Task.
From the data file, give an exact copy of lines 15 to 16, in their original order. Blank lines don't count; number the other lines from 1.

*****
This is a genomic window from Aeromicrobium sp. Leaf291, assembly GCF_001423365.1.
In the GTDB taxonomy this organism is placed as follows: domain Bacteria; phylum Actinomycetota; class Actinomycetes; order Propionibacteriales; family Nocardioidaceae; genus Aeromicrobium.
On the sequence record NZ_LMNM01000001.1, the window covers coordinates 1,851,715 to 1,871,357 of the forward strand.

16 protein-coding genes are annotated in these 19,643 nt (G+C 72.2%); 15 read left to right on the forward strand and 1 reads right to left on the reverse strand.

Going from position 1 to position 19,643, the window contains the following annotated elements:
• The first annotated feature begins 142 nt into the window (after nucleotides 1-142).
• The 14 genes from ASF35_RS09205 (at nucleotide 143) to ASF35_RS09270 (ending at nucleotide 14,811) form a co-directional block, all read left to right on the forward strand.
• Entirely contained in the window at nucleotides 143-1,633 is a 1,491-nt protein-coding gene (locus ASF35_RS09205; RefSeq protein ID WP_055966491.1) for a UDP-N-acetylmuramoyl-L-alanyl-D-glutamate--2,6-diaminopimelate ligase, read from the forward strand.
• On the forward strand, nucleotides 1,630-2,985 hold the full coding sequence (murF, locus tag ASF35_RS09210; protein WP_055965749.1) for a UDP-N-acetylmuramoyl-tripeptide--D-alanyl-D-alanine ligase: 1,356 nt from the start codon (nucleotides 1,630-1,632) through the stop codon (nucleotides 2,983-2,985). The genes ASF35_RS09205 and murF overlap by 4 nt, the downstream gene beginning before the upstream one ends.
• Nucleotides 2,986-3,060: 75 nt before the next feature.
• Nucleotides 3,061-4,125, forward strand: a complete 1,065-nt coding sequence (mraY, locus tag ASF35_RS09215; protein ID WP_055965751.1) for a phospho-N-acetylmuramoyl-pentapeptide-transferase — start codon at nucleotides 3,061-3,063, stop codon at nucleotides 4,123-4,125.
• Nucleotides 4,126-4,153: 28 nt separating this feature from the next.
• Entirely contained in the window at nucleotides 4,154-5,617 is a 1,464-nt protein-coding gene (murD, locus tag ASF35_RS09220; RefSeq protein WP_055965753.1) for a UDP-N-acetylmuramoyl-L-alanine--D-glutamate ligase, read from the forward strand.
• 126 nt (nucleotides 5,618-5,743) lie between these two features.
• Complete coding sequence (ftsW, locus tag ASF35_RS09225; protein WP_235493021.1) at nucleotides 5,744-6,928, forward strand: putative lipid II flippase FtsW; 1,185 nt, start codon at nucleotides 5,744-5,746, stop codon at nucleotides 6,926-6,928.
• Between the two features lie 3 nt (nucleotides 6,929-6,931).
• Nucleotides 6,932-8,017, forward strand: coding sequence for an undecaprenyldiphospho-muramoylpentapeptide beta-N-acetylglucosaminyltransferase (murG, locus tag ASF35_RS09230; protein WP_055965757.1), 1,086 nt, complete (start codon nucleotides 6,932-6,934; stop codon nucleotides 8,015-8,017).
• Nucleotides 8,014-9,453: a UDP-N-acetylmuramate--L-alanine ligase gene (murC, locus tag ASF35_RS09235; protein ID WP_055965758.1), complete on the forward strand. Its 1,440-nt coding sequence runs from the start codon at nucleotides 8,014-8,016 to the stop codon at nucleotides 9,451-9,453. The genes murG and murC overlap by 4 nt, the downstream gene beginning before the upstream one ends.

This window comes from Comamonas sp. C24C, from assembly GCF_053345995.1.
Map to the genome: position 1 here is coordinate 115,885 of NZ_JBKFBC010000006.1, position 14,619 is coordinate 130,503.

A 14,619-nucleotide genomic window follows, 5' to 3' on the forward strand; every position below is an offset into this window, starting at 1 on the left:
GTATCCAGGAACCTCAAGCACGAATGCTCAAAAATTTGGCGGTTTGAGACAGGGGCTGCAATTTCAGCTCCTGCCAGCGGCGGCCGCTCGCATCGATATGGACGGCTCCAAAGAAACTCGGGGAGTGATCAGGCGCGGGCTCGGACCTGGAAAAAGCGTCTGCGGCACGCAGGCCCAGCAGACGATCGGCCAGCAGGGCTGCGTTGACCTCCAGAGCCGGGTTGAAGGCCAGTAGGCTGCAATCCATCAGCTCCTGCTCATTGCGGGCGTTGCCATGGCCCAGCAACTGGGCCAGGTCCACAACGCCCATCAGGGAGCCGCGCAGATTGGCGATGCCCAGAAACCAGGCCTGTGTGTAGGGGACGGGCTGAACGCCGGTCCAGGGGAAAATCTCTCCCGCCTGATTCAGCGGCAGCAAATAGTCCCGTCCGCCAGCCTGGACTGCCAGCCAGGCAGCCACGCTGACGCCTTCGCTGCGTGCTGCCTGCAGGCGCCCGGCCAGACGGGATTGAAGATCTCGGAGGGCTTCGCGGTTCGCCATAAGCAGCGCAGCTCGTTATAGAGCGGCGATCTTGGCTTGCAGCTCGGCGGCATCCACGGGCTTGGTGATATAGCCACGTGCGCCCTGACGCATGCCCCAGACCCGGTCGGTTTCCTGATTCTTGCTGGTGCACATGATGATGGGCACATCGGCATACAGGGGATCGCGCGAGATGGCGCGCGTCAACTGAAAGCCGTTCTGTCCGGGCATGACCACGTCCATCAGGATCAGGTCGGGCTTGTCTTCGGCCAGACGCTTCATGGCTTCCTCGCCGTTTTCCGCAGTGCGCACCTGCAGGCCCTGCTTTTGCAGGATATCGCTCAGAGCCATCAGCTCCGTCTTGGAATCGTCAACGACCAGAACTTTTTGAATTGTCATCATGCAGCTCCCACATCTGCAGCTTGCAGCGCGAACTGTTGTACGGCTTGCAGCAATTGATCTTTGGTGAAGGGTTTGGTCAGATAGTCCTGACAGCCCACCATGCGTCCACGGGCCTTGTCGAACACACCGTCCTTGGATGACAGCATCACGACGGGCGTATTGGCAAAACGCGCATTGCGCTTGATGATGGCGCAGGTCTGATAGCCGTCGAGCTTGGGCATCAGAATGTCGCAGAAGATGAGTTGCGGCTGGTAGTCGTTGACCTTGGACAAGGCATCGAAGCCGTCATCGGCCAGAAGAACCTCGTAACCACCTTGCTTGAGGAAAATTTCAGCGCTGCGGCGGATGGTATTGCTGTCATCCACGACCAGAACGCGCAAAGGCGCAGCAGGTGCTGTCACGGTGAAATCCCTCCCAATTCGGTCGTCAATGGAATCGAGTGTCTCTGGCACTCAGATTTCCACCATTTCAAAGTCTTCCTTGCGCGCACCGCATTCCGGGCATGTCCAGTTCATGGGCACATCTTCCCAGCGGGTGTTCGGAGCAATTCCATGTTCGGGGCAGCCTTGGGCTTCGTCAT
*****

• Complete coding sequence (ftsW, locus tag ASF35_RS09225; protein WP_235493021.1) at nucleotides 5,744-6,928, forward strand: putative lipid II flippase FtsW; 1,185 nt, start codon at nucleotides 5,744-5,746, stop codon at nucleotides 6,926-6,928.
• Between the two features lie 3 nt (nucleotides 6,929-6,931).